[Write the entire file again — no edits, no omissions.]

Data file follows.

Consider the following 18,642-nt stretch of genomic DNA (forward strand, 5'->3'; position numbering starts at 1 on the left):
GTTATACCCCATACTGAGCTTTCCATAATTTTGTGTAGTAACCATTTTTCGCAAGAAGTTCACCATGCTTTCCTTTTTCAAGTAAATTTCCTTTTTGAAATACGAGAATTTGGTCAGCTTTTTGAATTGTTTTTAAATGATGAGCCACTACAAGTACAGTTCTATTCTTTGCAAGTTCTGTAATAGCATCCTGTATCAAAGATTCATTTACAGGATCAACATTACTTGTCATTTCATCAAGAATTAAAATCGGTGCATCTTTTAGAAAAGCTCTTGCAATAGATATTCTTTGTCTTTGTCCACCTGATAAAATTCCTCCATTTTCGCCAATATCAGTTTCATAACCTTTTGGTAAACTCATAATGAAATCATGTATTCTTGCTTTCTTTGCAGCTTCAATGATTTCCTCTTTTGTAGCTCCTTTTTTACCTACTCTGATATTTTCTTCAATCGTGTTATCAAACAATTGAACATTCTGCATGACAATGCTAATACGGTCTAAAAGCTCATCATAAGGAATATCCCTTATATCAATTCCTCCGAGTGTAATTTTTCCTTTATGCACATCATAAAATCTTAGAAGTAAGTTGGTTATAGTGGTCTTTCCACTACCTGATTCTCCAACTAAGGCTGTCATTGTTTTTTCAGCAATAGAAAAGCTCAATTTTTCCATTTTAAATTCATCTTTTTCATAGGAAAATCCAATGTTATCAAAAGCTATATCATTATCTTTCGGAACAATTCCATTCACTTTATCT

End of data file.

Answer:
Consider the following 18,642-nt stretch of genomic DNA (forward strand, 5'->3'; position numbering starts at 1 on the left):
GTTATACCCCATACTGAGCTTTCCATAATTTTGTGTAGTAACCATTTTTCGCAAGAAGTTCACCATGCTTTCCTTTTTCAAGTAAATTTCCTTTTTGAAATACGAGAATTTGGTCAGCTTTTTGAATTGTTTTTAAATGATGAGCCACTACAAGTACAGTTCTATTCTTTGCAAGTTCTGTAATAGCATCCTGTATCAAAGATTCATTTACAGGATCAACATTACTTGTCATTTCATCAAGAATTAAAATCGGTGCATCTTTTAGAAAAGCTCTTGCAATAGATATTCTTTGTCTTTGTCCACCTGATAAAATTCCTCCATTTTCGCCAATATCAGTTTCATAACCTTTTGGTAAACTCATAATGAAATCATGTATTCTTGCTTTCTTTGCAGCTTCAATGATTTCCTCTTTTGTAGCTCCTTTTTTACCTACTCTGATATTTTCTTCAATCGTGTTATCAAACAATTGAACATTCTGCATGACAATGCTAATACGGTCTAAAAGCTCATCATAAGGAATATCCCTTATATCAATTCCTCCGAGTGTAATTTTTCCTTTATGCACATCATAAAATCTTAGAAGTAAGTTGGTTATAGTGGTCTTTCCACTACCTGATTCTCCAACTAAGGCTGTCATTGTTTTTTCAGCAATAGAAAAGCTCAATTTTTCCATTTTAAATTCATCTTTTTCATAGGAAAATCCAATGTTATCAAAAGCTATATCATTATCTTTCGGAACAATTCCATTCACTTTATCT